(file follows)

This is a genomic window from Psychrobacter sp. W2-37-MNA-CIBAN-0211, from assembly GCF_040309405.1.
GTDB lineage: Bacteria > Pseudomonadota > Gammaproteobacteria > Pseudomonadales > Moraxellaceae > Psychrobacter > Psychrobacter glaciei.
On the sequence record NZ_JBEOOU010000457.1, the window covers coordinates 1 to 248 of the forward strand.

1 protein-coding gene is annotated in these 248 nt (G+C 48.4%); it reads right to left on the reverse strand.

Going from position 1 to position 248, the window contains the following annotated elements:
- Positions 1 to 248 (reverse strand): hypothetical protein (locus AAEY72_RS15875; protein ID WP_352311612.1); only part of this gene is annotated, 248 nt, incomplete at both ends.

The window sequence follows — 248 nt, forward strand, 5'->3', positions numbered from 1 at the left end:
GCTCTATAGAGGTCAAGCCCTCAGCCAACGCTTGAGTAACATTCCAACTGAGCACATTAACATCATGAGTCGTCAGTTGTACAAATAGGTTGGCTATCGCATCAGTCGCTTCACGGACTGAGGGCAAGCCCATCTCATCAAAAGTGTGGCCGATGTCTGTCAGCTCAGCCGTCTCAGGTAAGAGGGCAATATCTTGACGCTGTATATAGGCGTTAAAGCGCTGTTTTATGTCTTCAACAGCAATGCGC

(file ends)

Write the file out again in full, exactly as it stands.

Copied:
This is a genomic window from Psychrobacter sp. W2-37-MNA-CIBAN-0211, from assembly GCF_040309405.1.
GTDB lineage: Bacteria > Pseudomonadota > Gammaproteobacteria > Pseudomonadales > Moraxellaceae > Psychrobacter > Psychrobacter glaciei.
On the sequence record NZ_JBEOOU010000457.1, the window covers coordinates 1 to 248 of the forward strand.

1 protein-coding gene is annotated in these 248 nt (G+C 48.4%); it reads right to left on the reverse strand.

Going from position 1 to position 248, the window contains the following annotated elements:
- Positions 1 to 248 (reverse strand): hypothetical protein (locus AAEY72_RS15875; protein ID WP_352311612.1); only part of this gene is annotated, 248 nt, incomplete at both ends.

The window sequence follows — 248 nt, forward strand, 5'->3', positions numbered from 1 at the left end:
GCTCTATAGAGGTCAAGCCCTCAGCCAACGCTTGAGTAACATTCCAACTGAGCACATTAACATCATGAGTCGTCAGTTGTACAAATAGGTTGGCTATCGCATCAGTCGCTTCACGGACTGAGGGCAAGCCCATCTCATCAAAAGTGTGGCCGATGTCTGTCAGCTCAGCCGTCTCAGGTAAGAGGGCAATATCTTGACGCTGTATATAGGCGTTAAAGCGCTGTTTTATGTCTTCAACAGCAATGCGC